Communication patterns in families of children with chronic illness/disability

Archie Digital Collections

Show simple item record

dc.contributor.author Branstetter, Jo Ellen
dc.date.accessioned 2006-05-19T20:13:01Z
dc.date.available 2006-05-19T20:13:01Z
dc.date.issued 2006-05-19T20:13:01Z
dc.identifier.uri http://hdl.handle.net/2271/78
dc.description Cinical Studies I Room G026 Dykes 9:32 AM Abstract 110 en
dc.description.abstract Purpose: To explore the impact of childhood chronic illness/disability on family communication patterns. Method: Sixty interviews (30 parent/sibling dyads, selected) done upon completion of an intervention study (N = 252) provided data for this report; with semi-structured interview guides, parents and siblings were interviewed separately. Transcriptions of the interviews were analyzed using qualitative methods. Line by line analysis was used to identify codes, categories, and themes reflecting the content, significance, and impact of chronic illness, and an intervention on family communication patterns.Findings: Four themes emerged from the data: (1) Giving Voice: A process of positive movement in communication through which the internal self gains voice to express feelings, wants, needs, concerns, fears, and questions; (2) Communication: A Reflection of Relationships and Roles: A reflection of the dependent nature of roles and relationships experienced internally, manifested externally, and reflected in individual and family communication; (3) Staying Connected: A dynamic process of valuing communication, remaining available for communication and regulating the content and quality of communication to strengthen family adaptation and cohesion; and (4) Struggling for Normalcy: A process of problem-solving that culminated in shared meaning of the illness/disability experience. A conceptual model was developed to illustrate the interrelationships among the themes. Implications/Conclusions: Findings may be used by health care providers to strengthen communication patterns, adaptation, and cohesion in families of children with chronic illness/disability. en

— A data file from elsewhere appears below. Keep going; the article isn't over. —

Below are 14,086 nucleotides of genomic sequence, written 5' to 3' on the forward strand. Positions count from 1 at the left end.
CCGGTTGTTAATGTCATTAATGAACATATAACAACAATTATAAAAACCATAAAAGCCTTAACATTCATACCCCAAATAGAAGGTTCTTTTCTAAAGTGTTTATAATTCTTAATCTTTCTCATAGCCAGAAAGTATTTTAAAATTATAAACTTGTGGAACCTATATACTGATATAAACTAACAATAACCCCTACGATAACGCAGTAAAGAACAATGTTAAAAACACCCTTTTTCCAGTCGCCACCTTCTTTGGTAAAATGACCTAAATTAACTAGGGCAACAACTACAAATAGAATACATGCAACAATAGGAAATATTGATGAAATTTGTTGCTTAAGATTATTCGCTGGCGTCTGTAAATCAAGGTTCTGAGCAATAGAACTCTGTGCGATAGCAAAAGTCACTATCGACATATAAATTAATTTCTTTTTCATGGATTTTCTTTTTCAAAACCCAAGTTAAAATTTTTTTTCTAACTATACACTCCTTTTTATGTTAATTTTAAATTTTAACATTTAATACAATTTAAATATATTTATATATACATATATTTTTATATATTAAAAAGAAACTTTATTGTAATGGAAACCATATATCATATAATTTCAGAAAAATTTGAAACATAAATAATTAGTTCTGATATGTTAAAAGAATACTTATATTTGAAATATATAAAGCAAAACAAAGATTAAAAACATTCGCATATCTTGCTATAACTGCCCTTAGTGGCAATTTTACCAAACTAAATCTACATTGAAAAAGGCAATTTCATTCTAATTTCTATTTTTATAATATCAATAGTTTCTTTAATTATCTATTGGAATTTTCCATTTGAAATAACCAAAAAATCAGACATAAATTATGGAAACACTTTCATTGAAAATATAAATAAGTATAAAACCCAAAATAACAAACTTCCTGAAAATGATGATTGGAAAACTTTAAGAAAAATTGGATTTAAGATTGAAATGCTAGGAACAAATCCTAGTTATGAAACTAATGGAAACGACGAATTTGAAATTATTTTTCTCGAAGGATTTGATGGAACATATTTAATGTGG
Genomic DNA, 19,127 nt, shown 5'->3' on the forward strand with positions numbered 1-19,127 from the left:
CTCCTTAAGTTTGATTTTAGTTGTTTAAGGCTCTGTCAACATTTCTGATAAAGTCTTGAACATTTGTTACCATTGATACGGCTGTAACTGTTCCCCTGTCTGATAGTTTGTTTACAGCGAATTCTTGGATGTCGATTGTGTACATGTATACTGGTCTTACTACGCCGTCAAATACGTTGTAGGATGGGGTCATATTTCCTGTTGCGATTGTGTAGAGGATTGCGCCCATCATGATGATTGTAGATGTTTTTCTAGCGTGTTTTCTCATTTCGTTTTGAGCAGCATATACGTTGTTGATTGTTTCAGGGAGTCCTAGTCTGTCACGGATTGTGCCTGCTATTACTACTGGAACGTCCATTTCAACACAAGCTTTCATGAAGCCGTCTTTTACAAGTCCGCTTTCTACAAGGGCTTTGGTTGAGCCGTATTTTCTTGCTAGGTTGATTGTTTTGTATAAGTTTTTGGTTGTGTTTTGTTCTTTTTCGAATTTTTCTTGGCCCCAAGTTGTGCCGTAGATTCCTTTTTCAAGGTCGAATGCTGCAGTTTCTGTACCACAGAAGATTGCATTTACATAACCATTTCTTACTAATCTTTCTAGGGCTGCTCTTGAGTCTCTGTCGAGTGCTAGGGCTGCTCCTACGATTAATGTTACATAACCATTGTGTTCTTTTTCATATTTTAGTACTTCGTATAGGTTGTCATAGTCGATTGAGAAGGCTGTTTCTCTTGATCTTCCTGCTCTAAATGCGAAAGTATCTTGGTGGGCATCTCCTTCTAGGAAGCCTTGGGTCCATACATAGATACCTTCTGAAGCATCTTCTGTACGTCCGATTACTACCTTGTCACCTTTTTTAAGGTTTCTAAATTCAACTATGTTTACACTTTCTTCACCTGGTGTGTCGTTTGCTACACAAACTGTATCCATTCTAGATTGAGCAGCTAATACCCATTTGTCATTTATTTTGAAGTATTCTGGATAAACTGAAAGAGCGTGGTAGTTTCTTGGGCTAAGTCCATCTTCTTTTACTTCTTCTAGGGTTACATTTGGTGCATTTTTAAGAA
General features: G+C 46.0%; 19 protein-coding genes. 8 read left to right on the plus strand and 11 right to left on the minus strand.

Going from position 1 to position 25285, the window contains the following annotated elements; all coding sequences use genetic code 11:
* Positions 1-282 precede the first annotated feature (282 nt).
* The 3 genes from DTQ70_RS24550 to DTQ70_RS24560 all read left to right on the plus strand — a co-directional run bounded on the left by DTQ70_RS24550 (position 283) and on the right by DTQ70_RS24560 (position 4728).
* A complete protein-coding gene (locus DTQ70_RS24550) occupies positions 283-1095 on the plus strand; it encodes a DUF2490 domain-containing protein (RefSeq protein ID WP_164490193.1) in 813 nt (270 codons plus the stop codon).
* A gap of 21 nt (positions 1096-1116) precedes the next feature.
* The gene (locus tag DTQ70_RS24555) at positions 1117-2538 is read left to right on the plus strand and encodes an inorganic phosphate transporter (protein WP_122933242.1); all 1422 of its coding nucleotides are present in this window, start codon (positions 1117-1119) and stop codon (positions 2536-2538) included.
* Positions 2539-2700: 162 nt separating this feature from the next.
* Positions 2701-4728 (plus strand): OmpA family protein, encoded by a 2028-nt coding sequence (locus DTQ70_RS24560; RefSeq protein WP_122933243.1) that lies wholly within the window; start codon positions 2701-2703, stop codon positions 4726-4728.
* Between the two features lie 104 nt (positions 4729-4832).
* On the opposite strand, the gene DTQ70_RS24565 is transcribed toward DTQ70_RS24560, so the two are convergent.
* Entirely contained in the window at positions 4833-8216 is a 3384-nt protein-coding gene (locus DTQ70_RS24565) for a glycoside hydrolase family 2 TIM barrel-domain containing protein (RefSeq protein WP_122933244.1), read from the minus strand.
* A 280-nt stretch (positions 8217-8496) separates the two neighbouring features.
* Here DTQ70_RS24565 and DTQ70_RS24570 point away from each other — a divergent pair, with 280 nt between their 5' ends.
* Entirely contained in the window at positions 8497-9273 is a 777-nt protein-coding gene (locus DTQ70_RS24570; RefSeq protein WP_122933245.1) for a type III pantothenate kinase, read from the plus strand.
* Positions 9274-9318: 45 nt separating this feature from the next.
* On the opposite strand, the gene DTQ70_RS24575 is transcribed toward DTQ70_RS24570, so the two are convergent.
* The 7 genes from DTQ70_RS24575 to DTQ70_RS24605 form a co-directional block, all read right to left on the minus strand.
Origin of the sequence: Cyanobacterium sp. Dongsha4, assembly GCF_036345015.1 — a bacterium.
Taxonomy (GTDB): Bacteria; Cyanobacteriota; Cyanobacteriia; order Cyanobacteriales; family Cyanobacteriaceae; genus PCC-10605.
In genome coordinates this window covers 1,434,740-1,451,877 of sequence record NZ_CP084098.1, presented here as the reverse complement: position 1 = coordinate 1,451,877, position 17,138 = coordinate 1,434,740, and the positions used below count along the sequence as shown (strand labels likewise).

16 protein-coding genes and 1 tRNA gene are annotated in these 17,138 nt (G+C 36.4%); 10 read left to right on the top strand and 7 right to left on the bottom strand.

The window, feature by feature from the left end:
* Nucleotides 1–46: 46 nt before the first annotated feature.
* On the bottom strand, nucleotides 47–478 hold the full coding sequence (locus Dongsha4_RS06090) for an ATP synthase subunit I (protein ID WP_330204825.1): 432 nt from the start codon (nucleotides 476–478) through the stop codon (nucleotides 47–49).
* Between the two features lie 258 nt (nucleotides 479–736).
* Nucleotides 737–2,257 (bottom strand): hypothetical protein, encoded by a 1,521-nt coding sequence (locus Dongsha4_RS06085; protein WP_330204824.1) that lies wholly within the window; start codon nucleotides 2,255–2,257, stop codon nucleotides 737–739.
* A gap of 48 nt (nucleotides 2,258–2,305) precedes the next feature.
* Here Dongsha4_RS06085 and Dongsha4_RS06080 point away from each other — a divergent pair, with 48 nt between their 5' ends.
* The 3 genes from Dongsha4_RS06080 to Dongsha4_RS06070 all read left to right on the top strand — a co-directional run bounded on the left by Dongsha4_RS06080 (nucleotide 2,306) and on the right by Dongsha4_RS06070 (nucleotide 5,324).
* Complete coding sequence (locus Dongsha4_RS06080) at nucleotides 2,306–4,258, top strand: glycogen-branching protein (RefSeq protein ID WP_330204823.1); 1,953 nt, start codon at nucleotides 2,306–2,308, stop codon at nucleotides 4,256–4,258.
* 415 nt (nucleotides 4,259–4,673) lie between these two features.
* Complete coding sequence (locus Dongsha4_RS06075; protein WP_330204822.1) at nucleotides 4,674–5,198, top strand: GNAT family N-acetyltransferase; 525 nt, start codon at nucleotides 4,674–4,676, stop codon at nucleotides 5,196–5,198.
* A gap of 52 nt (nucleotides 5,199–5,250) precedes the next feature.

dc.description.sponsorship Domian, Ellen School of Nursing en
dc.format.extent 566272 bytes
dc.format.mimetype application/vnd.ms-powerpoint
dc.language.iso en_US en
dc.subject Pediatric chronic illness en
dc.subject Family communication en
dc.title Communication patterns in families of children with chronic illness/disability en
dc.type Presentation en

Files in this item

This item appears in the following Collection(s)

Show simple item record

Search Archie


Advanced Search

Browse

My Account

Statistics